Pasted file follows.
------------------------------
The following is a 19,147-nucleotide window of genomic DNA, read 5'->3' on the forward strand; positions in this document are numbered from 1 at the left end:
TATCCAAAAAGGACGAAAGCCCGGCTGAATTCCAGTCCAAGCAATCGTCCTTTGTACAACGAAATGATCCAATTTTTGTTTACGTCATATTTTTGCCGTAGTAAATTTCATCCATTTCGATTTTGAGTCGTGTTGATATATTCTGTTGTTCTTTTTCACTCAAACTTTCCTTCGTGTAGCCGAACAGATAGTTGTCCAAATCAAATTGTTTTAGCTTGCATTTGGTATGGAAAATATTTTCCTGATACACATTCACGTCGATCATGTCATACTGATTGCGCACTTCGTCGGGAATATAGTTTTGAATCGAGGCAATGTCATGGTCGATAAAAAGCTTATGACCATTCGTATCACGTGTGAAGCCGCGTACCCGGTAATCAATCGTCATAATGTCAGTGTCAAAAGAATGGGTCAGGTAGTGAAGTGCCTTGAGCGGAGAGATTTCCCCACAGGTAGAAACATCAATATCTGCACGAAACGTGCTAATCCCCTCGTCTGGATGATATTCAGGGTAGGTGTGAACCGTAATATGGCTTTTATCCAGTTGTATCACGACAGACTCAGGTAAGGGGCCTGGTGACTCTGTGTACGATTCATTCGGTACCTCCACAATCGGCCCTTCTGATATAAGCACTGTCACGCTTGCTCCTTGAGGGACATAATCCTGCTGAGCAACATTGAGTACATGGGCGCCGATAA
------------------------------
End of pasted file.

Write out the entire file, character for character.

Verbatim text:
The following is a 19,147-nucleotide window of genomic DNA, read 5'->3' on the forward strand; positions in this document are numbered from 1 at the left end:
TATCCAAAAAGGACGAAAGCCCGGCTGAATTCCAGTCCAAGCAATCGTCCTTTGTACAACGAAATGATCCAATTTTTGTTTACGTCATATTTTTGCCGTAGTAAATTTCATCCATTTCGATTTTGAGTCGTGTTGATATATTCTGTTGTTCTTTTTCACTCAAACTTTCCTTCGTGTAGCCGAACAGATAGTTGTCCAAATCAAATTGTTTTAGCTTGCATTTGGTATGGAAAATATTTTCCTGATACACATTCACGTCGATCATGTCATACTGATTGCGCACTTCGTCGGGAATATAGTTTTGAATCGAGGCAATGTCATGGTCGATAAAAAGCTTATGACCATTCGTATCACGTGTGAAGCCGCGTACCCGGTAATCAATCGTCATAATGTCAGTGTCAAAAGAATGGGTCAGGTAGTGAAGTGCCTTGAGCGGAGAGATTTCCCCACAGGTAGAAACATCAATATCTGCACGAAACGTGCTAATCCCCTCGTCTGGATGATATTCAGGGTAGGTGTGAACCGTAATATGGCTTTTATCCAGTTGTATCACGACAGACTCAGGTAAGGGGCCTGGTGACTCTGTGTACGATTCATTCGGTACCTCCACAATCGGCCCTTCTGATATAAGCACTGTCACGCTTGCTCCTTGAGGGACATAATCCTGCTGAGCAACATTGAGTACATGGGCGCCGATAA